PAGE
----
3think weak epistemological disjunctivism is non-negotiable for non-skeptics. I shall argue in thispaper that weak epistemological disjunctivism is something that non-skeptical contemporaryfoundationalists will just have to live.It can look to S as if
whether S perceives that
is the case or is hallucinating. The
says that perception and hallucination do not belong to a commonpsychological category. The difference between perception and hallucination is a kind of subjectivemental difference, albeit one that might not allow the subject to introspectively distinguishperception from hallucination.
Here is a common reaction to McDowell: he defends a deeply implausible claim aboutperceptual experience on the basis of deeply implausible claims about perceptual knowledge andthe justification of perceptual belief. I do not intend to defend his claims about perceptualexperience. I don’t have any view about experiential disjunctivism to defend. I think hisepistemology is sound and is not nearly as interesting as McDowell or his critics would have us believe. McDowell’s epistemology is one that even the sense-data theorist could love.
THE STATUS OF EPISTEMOLOGICAL DISJUNCTIVISM
I want to begin by addressing objections to epistemological disjunctivism. After explaining why theobjections to epistemological disjunctivism are not convincing, I shall offer an argument for theweak epistemological disjunctivist thesis.1.1
OBJECTIONS TO EPISTEMOLOGICAL DISJUNCTIVISM
Because McDowell says that the evidence S has for her beliefs in the good case are better than whatshe would have in the bad case on the grounds that only subjects in the good case have knowledge,some take him to be committed to the view that among the conditions necessary for knowledge isthat the possession of evidence or reasons that the subject could have only in the good case.Because of this, some might take McDowell to be saying that it is impossible for the truth of a belief to be the only thing that distinguishes a good case of perceptual knowledge from the bad case. Inturn, this suggests that his view is that a perceptual belief constitutes knowledge only if based onsomething that is incompatible with the falsity of that belief. Does that mean that McDowellsubscribes to the infallibilist view that S can know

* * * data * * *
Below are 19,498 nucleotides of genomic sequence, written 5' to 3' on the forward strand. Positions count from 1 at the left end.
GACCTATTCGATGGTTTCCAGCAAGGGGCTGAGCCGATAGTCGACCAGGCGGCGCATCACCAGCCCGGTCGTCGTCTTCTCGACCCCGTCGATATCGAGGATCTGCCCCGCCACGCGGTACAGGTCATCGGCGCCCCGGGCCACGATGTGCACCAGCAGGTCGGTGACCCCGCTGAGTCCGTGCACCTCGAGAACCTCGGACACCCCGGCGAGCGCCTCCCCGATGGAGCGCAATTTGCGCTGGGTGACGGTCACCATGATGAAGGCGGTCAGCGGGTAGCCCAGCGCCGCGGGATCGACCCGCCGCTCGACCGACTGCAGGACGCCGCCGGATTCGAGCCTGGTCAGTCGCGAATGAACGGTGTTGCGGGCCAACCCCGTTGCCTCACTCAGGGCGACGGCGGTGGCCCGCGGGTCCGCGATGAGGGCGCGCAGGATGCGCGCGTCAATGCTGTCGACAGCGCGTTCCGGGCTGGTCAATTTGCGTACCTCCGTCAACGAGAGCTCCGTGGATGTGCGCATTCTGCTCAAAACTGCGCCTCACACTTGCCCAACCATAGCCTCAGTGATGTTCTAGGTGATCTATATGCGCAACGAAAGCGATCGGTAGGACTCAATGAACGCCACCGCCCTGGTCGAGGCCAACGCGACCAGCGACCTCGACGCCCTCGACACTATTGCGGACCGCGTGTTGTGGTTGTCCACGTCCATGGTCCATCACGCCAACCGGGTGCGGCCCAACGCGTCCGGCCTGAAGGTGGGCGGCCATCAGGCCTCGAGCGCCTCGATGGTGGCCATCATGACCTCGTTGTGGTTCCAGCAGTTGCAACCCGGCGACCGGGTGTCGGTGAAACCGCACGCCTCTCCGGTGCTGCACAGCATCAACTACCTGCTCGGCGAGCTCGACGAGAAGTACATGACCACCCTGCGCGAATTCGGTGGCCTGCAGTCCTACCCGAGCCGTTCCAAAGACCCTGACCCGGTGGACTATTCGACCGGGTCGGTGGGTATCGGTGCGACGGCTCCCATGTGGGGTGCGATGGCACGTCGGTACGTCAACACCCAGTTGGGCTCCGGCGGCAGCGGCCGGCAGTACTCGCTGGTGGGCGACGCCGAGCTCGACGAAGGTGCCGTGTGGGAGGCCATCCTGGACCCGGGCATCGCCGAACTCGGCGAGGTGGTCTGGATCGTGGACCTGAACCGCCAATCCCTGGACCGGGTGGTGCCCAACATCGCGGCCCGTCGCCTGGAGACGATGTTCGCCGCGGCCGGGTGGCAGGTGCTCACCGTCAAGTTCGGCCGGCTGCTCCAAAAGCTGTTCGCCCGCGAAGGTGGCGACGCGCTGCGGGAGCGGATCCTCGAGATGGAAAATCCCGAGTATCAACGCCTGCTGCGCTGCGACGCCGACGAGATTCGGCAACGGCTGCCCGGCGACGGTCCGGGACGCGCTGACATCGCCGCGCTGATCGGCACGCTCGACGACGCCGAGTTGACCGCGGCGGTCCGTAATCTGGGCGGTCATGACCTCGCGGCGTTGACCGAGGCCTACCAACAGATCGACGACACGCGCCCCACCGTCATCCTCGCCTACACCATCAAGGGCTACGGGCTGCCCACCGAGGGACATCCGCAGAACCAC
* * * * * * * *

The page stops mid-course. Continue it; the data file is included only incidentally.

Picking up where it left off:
only if S’s basis for believing
is incompatiblewith ~
? He might, but epistemological disjunctivism as such does not entail infallibilism.
Atleast, I hope it doesn’t. Infallibilism leads to skepticism.
It might not lead to a skeptical attitudeconcerning perceptual knowledge, but it leads to skepticism concerning induction. If knowledge ispossible only when we have infallible grounds for our beliefs, the external world skeptic might bewrong but I cannot see how the inductive skeptic could be.Is McDowell committed to infallibilism? According to fallibilism:(F) It is possible for a subject to know that
is the case on the basis of evidence or grounds that do not entail that
.If fallibilism is true, subjects in good and bad cases could have just the same evidence or reasons for believing
, but one of these subjects will be mistaken in believing
. But, then it seems that thedifference between the good and bad case will be ‘blankly external’ to the subjects in these cases.So, either there can be differences in epistemic standing that are blankly external to the subjects inthe good and bad case or infallibilism is true and knowledge based on non-entailing grounds orevidence is impossible. If the former is true, we do not need experiential disjunctivism tounderstand how perceptual knowledge is possible. If the latter is true, we trade one skepticalproblem for another.